Telematics come of age with increased sophistication and improved integration.
Telematics, by design, give brains to construction equipment. Intelligence is engineered into theand operating systems to make the equipment perform better and live longer. While not quite comparable to 2001: A Space Odyssey's HAL-9000 supercomputer, telematics-equipped construction machines can be armed with the intelligence to know where they are, where they're supposed to be and what they're doing. These machines know when their oil is low, when their engine is running hot and when their gas tank is almost empty. They know when the engine is on when it should be off, and when the machine is idling when it could instead be shut down.
Telematics enable a rental machine to protect itself from abuse and optimize performance for as long as it is part of a rental fleet. Telematics watch that equipment very carefully, monitoring it for the moment when it's time to notify the owner or operator that the machine needs intervention — whether it be for a required maintenance point, the breach of a geofence that trips an alarm, or evidence that the machine was used after it was called off-rent, arming the rental company with the data it needs to correctly bill the client for all the time used. The added intelligence that telematics systems provide can help rental companies achieve significant savings and fast return on investment.
These telematics technologies are not brand new, but they are more widely available than ever before and also more easily integrated with most of today's rental management and other software systems. In addition, telematics are able to monitor more parameters and diagnose more machine issues than ever before. What once was a very expensive aftermarket technology is today more commonly found as a factory-installed option, particularly on big-ticket fleet items. And, to make it easier, OEMs such as Komatsu, John Deere, Hitachi,, JCB, Volvo and are getting into the mix, offering onboard tele-matics systems to their latest product offerings and seeking out partnerships with telematics specialists such as Qualcomm, MasterTrak and others to achieve seamless back-office reporting and systems monitoring.
One of the most obvious reasons to embrace telematics now is because of the added scrutiny with which a fleet owner will look at his or her equipment with telematics devices in place. These systems bring to light many ways to improve machine efficiency, whether it's lowered fuel consumption, improved maintenance schedules or additional revenue captured on rent. There is something to be gained from their use.
Based on the input from most of the telematics and software providers interviewed by RER for this article, the rental industry has been slower to adopt the technology than anticipated, although adoption and interest has increased significantly in the past year or two. Historically, the high cost of purchasing and monthly monitoring of telematic data made the technology cost prohibitive for some rental companies, but over time costs have begun to decline and the technology has grown in sophistication.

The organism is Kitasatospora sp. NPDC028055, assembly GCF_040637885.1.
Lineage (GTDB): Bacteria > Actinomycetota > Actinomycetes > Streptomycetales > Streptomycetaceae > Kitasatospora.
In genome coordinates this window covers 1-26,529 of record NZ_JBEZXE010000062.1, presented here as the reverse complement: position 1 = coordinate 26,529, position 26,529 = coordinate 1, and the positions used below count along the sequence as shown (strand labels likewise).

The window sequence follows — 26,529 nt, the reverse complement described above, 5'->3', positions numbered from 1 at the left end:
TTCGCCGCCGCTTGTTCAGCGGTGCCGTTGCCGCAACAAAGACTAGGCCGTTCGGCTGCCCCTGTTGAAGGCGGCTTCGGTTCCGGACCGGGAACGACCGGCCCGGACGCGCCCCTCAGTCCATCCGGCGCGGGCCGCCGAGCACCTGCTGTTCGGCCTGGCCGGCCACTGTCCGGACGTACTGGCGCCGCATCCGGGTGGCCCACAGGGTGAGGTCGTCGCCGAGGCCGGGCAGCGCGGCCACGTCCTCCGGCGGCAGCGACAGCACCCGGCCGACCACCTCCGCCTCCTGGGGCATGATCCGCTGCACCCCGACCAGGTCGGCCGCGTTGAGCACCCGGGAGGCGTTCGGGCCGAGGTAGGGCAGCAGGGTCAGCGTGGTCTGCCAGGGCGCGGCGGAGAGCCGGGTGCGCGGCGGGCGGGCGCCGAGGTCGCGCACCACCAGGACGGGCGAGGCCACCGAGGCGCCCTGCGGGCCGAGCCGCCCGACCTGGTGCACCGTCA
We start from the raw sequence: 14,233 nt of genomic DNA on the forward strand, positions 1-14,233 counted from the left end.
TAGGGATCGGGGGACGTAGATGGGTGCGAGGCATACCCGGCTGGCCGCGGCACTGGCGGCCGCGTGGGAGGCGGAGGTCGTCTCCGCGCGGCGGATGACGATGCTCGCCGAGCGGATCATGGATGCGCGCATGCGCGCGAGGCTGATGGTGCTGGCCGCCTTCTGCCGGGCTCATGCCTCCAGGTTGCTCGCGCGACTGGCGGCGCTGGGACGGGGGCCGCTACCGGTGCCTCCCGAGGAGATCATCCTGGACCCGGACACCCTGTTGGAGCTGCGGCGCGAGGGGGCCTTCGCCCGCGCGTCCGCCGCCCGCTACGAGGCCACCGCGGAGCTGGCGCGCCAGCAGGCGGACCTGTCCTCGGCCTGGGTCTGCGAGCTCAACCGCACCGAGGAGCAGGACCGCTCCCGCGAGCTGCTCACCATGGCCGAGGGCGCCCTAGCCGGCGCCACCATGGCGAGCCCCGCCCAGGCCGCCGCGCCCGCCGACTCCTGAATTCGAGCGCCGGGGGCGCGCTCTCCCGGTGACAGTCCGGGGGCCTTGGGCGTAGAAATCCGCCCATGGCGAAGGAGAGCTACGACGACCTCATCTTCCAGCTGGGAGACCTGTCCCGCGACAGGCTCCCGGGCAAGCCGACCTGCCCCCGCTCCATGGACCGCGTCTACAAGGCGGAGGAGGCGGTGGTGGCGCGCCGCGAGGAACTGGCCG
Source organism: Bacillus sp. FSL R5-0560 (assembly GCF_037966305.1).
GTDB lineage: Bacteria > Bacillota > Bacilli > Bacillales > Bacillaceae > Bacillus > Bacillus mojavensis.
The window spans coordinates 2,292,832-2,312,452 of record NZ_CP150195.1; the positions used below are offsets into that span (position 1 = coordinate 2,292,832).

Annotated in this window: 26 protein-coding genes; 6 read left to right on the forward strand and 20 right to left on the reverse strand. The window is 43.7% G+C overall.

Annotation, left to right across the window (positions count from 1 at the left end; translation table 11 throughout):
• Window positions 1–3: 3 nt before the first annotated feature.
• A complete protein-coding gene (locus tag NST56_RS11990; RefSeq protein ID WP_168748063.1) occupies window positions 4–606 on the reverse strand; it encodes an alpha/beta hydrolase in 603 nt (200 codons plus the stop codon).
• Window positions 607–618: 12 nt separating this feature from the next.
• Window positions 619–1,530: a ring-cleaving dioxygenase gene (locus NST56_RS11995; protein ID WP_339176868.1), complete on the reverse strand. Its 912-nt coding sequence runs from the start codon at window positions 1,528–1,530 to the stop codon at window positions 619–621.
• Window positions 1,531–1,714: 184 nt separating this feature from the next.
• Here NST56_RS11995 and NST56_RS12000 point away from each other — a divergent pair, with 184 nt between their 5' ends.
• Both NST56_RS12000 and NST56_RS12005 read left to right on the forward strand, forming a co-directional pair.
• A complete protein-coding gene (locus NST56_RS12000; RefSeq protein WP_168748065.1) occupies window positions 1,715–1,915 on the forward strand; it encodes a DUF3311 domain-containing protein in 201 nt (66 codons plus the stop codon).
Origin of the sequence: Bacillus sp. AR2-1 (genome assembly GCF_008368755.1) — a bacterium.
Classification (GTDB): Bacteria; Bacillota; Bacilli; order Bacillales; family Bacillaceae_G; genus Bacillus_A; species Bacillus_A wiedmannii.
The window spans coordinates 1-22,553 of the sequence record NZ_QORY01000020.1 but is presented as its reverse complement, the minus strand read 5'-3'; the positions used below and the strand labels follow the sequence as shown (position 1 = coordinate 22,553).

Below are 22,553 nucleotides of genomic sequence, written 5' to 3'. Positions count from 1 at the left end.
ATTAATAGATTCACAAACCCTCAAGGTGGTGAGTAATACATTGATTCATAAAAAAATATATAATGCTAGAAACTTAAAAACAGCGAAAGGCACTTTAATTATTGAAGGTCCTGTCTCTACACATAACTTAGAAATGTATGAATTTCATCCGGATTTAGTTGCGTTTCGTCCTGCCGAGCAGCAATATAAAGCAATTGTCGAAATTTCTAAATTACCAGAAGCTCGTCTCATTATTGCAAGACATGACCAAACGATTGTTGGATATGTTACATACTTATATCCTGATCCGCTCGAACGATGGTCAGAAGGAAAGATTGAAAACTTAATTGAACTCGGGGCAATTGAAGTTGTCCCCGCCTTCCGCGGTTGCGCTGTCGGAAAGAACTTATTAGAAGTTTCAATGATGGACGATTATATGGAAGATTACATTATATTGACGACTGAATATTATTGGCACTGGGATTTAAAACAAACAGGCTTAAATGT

“Rental customers want to maximize rental incomes and minimize owning costs,” says Ken Calvert, director IT support, Komatsu America Corp. “Telematics help progressive rental companies identify under-utilized assets and better time maintenance and repairs. Smart, progressive companies seize competitive advantages that lower their costs and their customers' costs. Creative application of telematic data is representative of such behavior. For these companies win-win is not a cliché.”
According to Alexander Schuessler, chairman and CEO of, telematics data takes on additional significance and value when paired with other types of machine data.
“Telematics data alone does not necessarily accomplish much,” says Schuessler. “However, when tied to preventive maintenance management, when attached to safety recalls, and when providing intelligent machine-centric information, rental companies can significantly improve fleet utilization and extend the life of their fleets. In practice this means they can either squeeze more rental revenues out of their existing fleet, or they can maintain their existing revenues while reducing fleet size.”
To capitalize on this value, SmartEquip works to tie telematics information directly to the OEM-sponsored maintenance, repair and operations information, processing the data in real time to maximize the equipment owner's investment on every asset.
“I would say that we have moved beyond the early adopters and are getting into the mainstream adopter phase for telematics technologies,” says Paul Chapdelaine, president, RMI Corp. “As prices continue to drop and functionality continues to increase, I expect that we will see a large mainstream population adopting this type of technology. Over time, telematics technologies will become the norm within the rental and construction industries. When this happens you will see solutions and pricing that are attractive to the latent adopters.”
According to Point-of-Rental Systems' president Bob Shaffer, it's the type and value of equipment a rental company owns that makes using telematics a good business decision. “Any rental company renting serialized inventory that costs more than $10,000 per unit should be investigating the advantages of using this technology,” he says.
Let's think outside the transmitter box for a minute. Today's telematics devices can do much more than monitor engine hours, fluid levels and geofence parameters. They can also provide valuable operating and maintenance records that can significantly improve resale values when the time comes to dispose of an asset from a rental fleet.